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Step 4: Decide if Archive Use is Appropriate

If after receiving a reply from the archivist, he or she has some suggestions of archival collectionsfor you to work with, you'll need to decide if these materials can actually help you. While the archivist will try to make good suggestions, it is ultimately your responsibility to determine if these resources will sufficiently suit your research.

Consider carefully and EVAULATE the sources suggested to you. Here are a few "tests" to consider:

Time and Place Test

Ask yourself if the records were created by people who were present at the events you are studying. It is much better, for example, when researching the Civil War to use letters written by, say, a solider between battles, then perhap, a reminiscence (a life story) written by that same solider 50 years later.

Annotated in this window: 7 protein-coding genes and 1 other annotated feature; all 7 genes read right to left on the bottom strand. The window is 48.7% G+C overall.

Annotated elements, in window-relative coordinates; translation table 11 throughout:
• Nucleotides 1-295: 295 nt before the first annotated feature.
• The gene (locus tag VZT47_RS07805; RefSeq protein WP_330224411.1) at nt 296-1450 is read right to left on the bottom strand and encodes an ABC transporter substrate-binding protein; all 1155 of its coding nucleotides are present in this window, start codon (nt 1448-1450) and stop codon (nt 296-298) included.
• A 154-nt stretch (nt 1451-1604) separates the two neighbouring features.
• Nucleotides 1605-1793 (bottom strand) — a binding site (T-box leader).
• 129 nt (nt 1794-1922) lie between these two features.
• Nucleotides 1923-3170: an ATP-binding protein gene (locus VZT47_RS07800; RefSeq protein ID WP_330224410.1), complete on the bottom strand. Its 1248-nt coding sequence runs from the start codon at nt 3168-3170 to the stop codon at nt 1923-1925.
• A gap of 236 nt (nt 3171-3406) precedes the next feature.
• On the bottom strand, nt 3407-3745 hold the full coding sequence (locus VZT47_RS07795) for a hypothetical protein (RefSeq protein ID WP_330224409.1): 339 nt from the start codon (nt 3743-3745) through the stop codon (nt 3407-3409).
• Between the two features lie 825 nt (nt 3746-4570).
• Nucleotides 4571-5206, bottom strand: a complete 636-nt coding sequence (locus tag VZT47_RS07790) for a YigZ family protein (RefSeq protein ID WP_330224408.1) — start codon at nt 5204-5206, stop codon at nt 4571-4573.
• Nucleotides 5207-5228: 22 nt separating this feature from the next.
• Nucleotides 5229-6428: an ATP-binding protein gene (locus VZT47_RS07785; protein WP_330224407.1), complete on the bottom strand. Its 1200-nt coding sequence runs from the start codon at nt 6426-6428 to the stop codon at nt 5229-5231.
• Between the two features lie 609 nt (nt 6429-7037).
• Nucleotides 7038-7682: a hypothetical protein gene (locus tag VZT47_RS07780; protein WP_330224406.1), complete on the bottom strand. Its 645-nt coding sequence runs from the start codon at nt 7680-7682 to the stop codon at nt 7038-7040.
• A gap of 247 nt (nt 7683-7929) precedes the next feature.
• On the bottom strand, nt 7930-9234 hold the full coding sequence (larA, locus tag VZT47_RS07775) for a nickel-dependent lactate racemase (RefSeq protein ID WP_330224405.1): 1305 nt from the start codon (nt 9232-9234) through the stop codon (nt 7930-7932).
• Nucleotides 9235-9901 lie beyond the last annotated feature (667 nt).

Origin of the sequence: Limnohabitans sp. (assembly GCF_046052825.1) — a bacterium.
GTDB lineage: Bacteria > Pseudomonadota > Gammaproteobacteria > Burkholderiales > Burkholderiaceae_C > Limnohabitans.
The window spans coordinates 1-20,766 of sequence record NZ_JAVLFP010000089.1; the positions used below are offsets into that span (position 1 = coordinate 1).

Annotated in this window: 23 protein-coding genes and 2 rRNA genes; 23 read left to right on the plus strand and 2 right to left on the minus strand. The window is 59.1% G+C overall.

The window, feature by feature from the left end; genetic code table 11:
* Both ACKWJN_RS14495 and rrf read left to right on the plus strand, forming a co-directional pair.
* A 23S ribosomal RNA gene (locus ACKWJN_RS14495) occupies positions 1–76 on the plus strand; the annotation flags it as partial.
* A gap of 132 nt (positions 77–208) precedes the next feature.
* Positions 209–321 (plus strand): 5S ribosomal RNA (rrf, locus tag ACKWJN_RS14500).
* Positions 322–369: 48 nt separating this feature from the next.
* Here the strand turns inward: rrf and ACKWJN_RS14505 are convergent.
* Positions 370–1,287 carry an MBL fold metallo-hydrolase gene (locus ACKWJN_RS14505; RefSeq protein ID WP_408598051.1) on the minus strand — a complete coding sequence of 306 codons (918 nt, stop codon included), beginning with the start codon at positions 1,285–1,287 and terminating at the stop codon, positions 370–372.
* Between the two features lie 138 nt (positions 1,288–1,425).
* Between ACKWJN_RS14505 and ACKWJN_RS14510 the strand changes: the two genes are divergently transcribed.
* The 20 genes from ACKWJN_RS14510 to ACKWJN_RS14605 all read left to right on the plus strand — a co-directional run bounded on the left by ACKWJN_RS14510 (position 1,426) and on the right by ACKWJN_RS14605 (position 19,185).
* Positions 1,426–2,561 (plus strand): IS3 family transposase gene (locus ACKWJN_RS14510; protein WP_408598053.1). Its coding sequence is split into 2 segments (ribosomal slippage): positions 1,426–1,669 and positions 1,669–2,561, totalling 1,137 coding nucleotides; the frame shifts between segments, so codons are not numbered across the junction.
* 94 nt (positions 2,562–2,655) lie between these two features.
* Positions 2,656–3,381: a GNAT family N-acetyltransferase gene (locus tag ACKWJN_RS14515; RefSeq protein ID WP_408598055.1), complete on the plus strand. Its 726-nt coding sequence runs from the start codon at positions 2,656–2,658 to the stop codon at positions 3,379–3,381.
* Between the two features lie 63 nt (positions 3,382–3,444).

Complexity and Size

Just like books, archival collections can vary in complexity and length. Some archival collections consists of just a few letters in a single folder, others may consist of hundreds of boxes. Make sure the collection you choose is not too big. The archivist may be able to help narrow down a larger collection to just a few folders that relate directly to your project.

Keep in mind that people did not and usually do not create their records with researchers in mind. Primary sources are things that people wrote GOING ABOUT THEIR REGULAR BUSINESS. Because of this some, collections can be very complicated to read if you do not have the background knowledge of that indviduals activities.

Finally, many records prior to the mid-20th Century are written exclusively by hand and the handwriting may be different or fancier than what you are used to. Be prepared.


Ask for Help

Feel free to contact the archivist as you make your decision about the content he or she has suggested to you. In the end, you might need to visit the archives to really know how effective your sources will be, which leads to the next step:


Step 5: Plan a Trip to the Archives


1. Preliminary Research and Choose your Topic
2.Develop Research Question
3. Contact the Archivist
4. Decide if Archive Use is Appropriate
5. Plan a Trip to the Archives
6. Researching at the Archives